A few years ago I attended a writers conference at which I heard two wonderful speakers: Kimberly Newton Fusco and Judith St. George. The former spoke of how she had revised the first page of her award-winning Tending to Grace somewhere around 50 times. Her "secrets," she said, were a willingness to revise and the discipline of getting up at 5 o'clock every morning to write, no matter what.
Judith St. George stood before the podium a few minutes later, a wry smile on her face. "Well," she said. "Kimberly beat me in one area. I've never revised a first page 50 times. But I get up everyday at 4:30."
Throughout the rest of the conference (and, in fact, quite consistently in the years following), I discovered that this habit of getting up before the rest of the world (or at least, the rest of your family) seemed to be a mark of most successful writers.
The spiritual writer Josemaria Escriva wrote a thoughtful consideration on getting up in the morning, which I find extremely helpful: "The heroic minute," he wrote in The Way. "It is the time fixed for getting up. Without hesitation: a supernatural reflection and . . . up. The heroic minute: here you have a mortification that strengthens your will and does no harm to your body. If, with God's help, you conquer yourself, you will be well ahead for the rest of the day. It's so discouraging to find oneself beaten at the first skirmish."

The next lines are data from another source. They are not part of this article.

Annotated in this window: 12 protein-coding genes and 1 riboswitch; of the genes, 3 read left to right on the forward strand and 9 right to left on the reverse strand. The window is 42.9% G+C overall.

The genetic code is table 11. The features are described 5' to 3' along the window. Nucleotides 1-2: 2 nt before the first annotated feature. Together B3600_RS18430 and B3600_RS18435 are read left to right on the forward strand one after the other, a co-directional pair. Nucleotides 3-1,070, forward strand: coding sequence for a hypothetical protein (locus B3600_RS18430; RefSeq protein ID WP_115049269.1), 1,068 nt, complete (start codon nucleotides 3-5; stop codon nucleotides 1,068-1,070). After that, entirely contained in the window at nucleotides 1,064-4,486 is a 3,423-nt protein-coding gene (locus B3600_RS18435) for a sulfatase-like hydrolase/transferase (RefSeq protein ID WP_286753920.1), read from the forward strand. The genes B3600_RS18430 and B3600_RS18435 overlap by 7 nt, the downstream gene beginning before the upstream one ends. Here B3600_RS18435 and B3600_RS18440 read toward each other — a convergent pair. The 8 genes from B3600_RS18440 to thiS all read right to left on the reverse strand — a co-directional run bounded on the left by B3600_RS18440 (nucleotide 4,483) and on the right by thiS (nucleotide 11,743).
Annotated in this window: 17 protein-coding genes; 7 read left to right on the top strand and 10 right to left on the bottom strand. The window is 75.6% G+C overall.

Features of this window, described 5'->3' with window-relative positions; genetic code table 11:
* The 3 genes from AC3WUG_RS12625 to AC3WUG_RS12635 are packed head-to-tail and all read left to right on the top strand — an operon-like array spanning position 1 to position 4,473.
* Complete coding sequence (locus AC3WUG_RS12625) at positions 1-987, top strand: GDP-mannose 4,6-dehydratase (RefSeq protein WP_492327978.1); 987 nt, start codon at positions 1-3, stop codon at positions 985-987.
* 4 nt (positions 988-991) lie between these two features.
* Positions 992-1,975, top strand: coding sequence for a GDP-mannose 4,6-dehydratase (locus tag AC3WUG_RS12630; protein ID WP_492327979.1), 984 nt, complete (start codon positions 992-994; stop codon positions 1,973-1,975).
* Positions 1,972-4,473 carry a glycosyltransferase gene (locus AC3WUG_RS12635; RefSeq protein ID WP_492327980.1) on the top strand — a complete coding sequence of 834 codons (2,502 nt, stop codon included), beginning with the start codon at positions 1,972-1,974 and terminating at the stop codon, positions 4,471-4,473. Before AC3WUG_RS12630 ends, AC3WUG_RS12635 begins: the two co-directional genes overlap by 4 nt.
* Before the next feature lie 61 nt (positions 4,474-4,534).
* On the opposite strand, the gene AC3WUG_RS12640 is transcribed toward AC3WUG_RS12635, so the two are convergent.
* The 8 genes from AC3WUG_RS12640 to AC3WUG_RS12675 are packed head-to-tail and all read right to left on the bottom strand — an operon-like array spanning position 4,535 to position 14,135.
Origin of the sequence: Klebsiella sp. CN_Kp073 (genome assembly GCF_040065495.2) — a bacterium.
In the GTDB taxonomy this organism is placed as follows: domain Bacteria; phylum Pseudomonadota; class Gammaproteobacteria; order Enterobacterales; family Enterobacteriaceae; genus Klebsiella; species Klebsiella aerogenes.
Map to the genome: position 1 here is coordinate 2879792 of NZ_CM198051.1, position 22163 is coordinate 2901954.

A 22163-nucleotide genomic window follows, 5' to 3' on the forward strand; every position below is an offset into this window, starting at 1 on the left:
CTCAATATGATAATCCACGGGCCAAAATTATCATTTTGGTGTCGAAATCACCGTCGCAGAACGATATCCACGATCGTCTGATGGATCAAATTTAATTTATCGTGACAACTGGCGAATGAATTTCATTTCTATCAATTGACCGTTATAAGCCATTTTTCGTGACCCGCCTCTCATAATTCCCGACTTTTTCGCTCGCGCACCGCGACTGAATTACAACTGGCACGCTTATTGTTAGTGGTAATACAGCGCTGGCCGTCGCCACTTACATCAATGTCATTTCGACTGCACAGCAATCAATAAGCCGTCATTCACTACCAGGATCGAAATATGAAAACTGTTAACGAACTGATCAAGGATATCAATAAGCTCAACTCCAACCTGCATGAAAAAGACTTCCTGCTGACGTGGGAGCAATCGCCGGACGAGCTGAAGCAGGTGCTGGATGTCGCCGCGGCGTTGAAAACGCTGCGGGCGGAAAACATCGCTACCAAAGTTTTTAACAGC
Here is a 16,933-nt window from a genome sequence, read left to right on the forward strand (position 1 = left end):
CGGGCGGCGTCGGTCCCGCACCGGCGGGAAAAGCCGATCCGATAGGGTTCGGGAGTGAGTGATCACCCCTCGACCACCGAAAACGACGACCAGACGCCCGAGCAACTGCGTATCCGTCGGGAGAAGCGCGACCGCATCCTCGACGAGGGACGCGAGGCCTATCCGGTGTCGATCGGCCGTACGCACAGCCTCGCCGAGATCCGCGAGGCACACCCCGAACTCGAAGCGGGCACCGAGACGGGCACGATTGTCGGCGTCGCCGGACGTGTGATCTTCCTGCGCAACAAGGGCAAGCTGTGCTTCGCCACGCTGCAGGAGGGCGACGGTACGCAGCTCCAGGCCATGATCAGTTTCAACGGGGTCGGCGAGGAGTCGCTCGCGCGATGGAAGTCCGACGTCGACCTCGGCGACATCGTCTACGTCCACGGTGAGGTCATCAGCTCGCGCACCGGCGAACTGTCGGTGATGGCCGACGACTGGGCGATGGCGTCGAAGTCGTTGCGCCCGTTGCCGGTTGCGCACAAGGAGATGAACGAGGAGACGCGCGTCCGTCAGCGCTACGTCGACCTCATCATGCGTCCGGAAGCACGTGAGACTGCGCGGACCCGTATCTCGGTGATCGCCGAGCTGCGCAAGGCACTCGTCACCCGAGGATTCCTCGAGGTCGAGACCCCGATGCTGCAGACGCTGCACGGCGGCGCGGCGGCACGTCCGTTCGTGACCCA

Heroic... conquer...skirmish. Maybe it's because I grew up a "military brat," but this is language I understand and love. Creating great art is a battle; anyone who's ever tried it can attest to that fact. Discouragement, sloth, fatigue, depression, distractions--such are the enemies at the front lines. But if you can win that one first, little battle--that heroic minute--the rest of the battles fall into perspective.
I know not everyone can write early in the morning, and if writing later works for you, great. But if you're finding it difficult to produce good writing, I suggest you try setting your alarm clock just a little earlier. Believe me, I'm no morning person. I sit at the computer fighting to keep my eyelids from gluing themselves shut. I feel like I'm hammering random keys on the keyboard. Writing crap. For about 7 minutes. Then, suddenly, I'm back in the story. I get an idea. The words carry me away and I type them out as quickly as I can, aware that I'm stealing time from the day that I won't get back. By the time my girls wake up, I'm wondering why on earth I thought this was going to be hard. The rest of the day goes by more smoothly, ideas continue to present themselves and my notebook gets countless ideas or phrases jotted down during the cracks of time between my daily obligations.
If only I could set my alarm to play reveille, blaring bugle blasts to remind me that I'm about to enter a battle. That would be pretty awesome...